Zinc concentrate dissolves in the form of zinc sulfate with the amount of dissolved zinc depending on the amount of ferric ions. Thus, to attain the leach of a large amount of zinc concentrate in a short time, a solution of the highest possible concentration of ferric sulfate is needed. According to the method of the present invention, the ferric ions thus needed can be supplied by the repeated use thereof.

EXAMPLE 2

Upon being reduced by zinc concentrate, a solution of ferric sulfate becomes a solution of ferrous sulfate. If the solution thus obtained is heated at 80 C., while calcine (zinc oxide) is added thereto with an oxygen gas being blown in, and adjusting the pH within the range of 3-4, it is possible to precipitate the dissolved iron as iron sediment. An experiment for forming iron sediment was conducted by blowing an oxygen gas into the solution of ferrous sulfate under the condition of a reaction of 80 C. and an initial iron concentration of 60 g/liter, while calcine is added to the solution, with a pH being controlled in the range of 3-4. The results in Table 3.

TABLE 3
Composition of Solution (g/liter)
Reaction Time (Hr) Zn Fe
0 40.0 61.0
1 125.3 8.7
2 148.3 2.8
3 156.5 0.3

According to the method of the present invention Fe ions are forced to repeat conversions between the ferrous and ferric ions in order to enhance the concentration of Fe(III) ions in the zinc concentrate leach step as compared with the prior art method. As a result it has become possible to enhance the percent leach of zinc concentrate.

Patent Citations
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US3687828Jun 25, 1970Aug 29, 1972American Zinc CoRecovery of metal values
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US5380354 *May 4, 1994Jan 10, 1995Sherritt Inc.Recovery of metals from sulphidic material
US5858315Aug 24, 1994Jan 12, 1999N.V. Union Miniere S.A.Process for the extraction of zinc from sulphide concentrates
EP0039837A1Apr 29, 1981Nov 18, 1981Noranda Inc.Process for the oxidation of ferrous ions to the ferric state in sulfate leach solutions
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Referenced by
Citing PatentFiling datePublication dateApplicantTitle
US6835230 *Jan 28, 2002Dec 28, 2004Dowa Mining Co., Ltd.Hydrometallurgical zinc production process from sulfides, where ferric ion consumed by leaching is regenerated for reuse by introducing oxygen into the post-leaching solution flowing through feed pipes; shortens the leach time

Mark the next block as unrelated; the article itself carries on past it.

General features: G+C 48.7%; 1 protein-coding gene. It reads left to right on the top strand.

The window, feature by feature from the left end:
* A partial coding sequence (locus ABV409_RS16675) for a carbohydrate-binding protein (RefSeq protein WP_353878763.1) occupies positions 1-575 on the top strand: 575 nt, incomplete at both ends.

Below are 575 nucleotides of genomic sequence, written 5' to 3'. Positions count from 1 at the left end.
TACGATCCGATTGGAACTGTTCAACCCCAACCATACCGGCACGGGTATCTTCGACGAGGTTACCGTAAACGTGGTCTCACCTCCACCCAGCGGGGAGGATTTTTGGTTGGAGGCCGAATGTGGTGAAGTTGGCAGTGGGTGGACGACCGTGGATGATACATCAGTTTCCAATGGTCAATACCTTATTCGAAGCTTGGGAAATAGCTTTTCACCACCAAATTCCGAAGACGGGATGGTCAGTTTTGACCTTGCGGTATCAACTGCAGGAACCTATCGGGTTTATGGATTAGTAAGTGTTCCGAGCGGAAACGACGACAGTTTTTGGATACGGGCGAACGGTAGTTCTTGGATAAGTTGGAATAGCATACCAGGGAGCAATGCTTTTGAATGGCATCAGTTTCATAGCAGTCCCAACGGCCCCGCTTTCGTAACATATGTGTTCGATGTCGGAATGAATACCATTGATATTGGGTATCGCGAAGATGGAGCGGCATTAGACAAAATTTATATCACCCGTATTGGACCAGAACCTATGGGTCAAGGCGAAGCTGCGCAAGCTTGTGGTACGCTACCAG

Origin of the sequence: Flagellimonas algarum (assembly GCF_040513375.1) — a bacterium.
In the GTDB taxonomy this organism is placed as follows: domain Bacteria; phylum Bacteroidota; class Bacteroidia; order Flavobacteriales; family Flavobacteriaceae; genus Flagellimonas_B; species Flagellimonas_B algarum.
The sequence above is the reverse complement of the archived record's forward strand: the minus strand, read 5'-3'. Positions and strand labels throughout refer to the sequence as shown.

US7517383Feb 24, 2004Apr 14, 2009Outotec OyjMethod for recovery of zinc by countercurrent leaching
US7811357Dec 27, 2006Oct 12, 2010Outotec OyjMethod for recovering rare metals in zinc leaching process
CN101351567BDec 27, 2006Oct 12, 2011奥图泰有限公司Method for recovering rare metals in zinc leaching process
WO2004076698A1 *Feb 24, 2004Sep 10, 2004Jaervinen AimoMethod for recovery of zinc by countercurrent leaching
WO2007074207A1Dec 27, 2006Jul 5, 2007Outokumpu Technology OyjMethod for recovering rare metals in a zinc leaching process
WO2014013092A1Jul 16, 2012Jan 23, 2014Tam 5, S.L.Hydrometallurgical method for recovering zinc in a sulphuric medium from zinc sulphide concentrates having a high iron content
Classifications
U.S. Classification423/109, 423/140
International ClassificationC22B3/44, C22B3/04, C22B19/20, C22B19/00, C22B3/08, C22B1/02, C25C7/06
Cooperative ClassificationC22B3/08, C22B19/26, C22B19/22
European ClassificationC22B19/26, C22B19/22, C22B3/08
Legal Events
DateCodeEventDescription
Jun 13, 2014REMIMaintenance fee reminder mailed
Apr 29, 2010FPAYFee payment
Year of fee payment: 8
Apr 7, 2006FPAYFee payment
Year of fee payment: 4
Oct 20, 2000ASAssignment
Owner name: DOWA MINING CO., LTD., JAPAN
Free format text: ASSIGNMENT OF ASSIGNORS INTEREST;ASSIGNORS:SARUTA, KAORU;ISHIMORI, NORIHITO;MASUDA, HITOSHI;REEL/FRAME:011266/0224;SIGNING DATES FROM 20000926 TO 20000927
Owner name: DOWA MINING CO., LTD. 8-2, MARUNOUCHI 1-CHOME CHIY